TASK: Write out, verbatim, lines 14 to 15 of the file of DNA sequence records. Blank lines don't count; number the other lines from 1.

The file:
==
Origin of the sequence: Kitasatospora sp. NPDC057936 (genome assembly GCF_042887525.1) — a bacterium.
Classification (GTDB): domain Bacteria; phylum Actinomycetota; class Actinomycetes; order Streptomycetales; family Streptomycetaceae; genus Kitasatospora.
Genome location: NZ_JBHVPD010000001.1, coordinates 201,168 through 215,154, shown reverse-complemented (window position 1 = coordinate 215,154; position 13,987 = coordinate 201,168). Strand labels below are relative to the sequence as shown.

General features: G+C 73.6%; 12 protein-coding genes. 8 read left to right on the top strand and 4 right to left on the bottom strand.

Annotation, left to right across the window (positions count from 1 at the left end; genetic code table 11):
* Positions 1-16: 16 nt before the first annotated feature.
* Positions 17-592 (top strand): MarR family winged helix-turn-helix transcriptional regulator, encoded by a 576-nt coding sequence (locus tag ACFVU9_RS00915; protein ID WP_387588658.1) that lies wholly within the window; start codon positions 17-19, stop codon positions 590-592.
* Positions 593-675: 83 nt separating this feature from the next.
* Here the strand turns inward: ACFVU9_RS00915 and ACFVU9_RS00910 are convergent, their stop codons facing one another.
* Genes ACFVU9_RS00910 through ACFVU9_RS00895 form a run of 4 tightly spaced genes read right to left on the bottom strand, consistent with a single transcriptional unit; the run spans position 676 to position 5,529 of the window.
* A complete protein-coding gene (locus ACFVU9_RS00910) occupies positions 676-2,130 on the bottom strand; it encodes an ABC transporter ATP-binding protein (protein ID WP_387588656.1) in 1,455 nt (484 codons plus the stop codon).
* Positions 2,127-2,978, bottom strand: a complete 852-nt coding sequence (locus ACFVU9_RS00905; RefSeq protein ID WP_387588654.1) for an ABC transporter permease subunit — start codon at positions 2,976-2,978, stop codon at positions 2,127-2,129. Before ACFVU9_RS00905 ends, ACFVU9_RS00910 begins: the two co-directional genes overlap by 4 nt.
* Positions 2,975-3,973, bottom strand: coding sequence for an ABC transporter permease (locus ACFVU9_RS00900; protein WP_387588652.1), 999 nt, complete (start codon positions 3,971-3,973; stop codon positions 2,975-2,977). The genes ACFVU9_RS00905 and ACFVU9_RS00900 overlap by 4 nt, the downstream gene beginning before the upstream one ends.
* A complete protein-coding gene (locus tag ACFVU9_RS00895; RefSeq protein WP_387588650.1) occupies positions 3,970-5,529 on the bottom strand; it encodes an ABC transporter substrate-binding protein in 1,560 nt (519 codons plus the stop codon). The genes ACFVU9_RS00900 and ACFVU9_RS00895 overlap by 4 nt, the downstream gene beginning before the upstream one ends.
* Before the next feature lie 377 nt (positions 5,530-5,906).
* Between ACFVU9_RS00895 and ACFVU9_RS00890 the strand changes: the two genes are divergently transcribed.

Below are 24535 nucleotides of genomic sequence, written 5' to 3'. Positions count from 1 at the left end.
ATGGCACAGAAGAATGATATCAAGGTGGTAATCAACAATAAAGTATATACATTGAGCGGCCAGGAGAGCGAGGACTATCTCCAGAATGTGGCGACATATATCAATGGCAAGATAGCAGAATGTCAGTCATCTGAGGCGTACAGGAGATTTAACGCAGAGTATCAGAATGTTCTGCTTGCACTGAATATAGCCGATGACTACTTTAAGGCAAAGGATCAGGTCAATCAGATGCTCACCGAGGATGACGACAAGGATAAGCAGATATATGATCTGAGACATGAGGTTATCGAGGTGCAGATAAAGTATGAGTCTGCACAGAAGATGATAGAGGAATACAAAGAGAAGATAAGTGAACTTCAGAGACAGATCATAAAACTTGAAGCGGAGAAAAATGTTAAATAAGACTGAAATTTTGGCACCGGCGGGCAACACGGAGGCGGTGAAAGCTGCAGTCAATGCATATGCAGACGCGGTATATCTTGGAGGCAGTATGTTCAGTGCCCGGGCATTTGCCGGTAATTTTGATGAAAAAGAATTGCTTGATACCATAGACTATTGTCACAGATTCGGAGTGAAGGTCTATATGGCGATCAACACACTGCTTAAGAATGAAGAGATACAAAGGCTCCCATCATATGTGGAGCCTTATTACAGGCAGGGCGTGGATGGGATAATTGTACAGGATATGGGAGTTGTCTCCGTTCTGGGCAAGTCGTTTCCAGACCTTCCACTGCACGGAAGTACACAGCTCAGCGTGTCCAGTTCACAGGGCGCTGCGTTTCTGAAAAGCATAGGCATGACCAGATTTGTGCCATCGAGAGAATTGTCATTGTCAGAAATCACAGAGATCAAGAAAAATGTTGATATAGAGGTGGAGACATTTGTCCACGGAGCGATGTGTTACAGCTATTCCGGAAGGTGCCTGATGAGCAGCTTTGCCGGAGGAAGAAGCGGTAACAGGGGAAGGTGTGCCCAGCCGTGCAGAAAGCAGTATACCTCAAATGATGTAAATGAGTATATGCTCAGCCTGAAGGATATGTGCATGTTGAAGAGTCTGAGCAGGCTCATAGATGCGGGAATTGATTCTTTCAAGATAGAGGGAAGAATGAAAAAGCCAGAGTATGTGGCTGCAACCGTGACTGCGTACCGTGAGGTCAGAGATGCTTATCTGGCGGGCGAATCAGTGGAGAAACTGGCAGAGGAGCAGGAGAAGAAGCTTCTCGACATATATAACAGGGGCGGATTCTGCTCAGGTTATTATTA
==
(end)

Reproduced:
* A complete protein-coding gene (locus tag ACFVU9_RS00895; RefSeq protein WP_387588650.1) occupies positions 3,970-5,529 on the bottom strand; it encodes an ABC transporter substrate-binding protein in 1,560 nt (519 codons plus the stop codon). The genes ACFVU9_RS00900 and ACFVU9_RS00895 overlap by 4 nt, the downstream gene beginning before the upstream one ends.
* Before the next feature lie 377 nt (positions 5,530-5,906).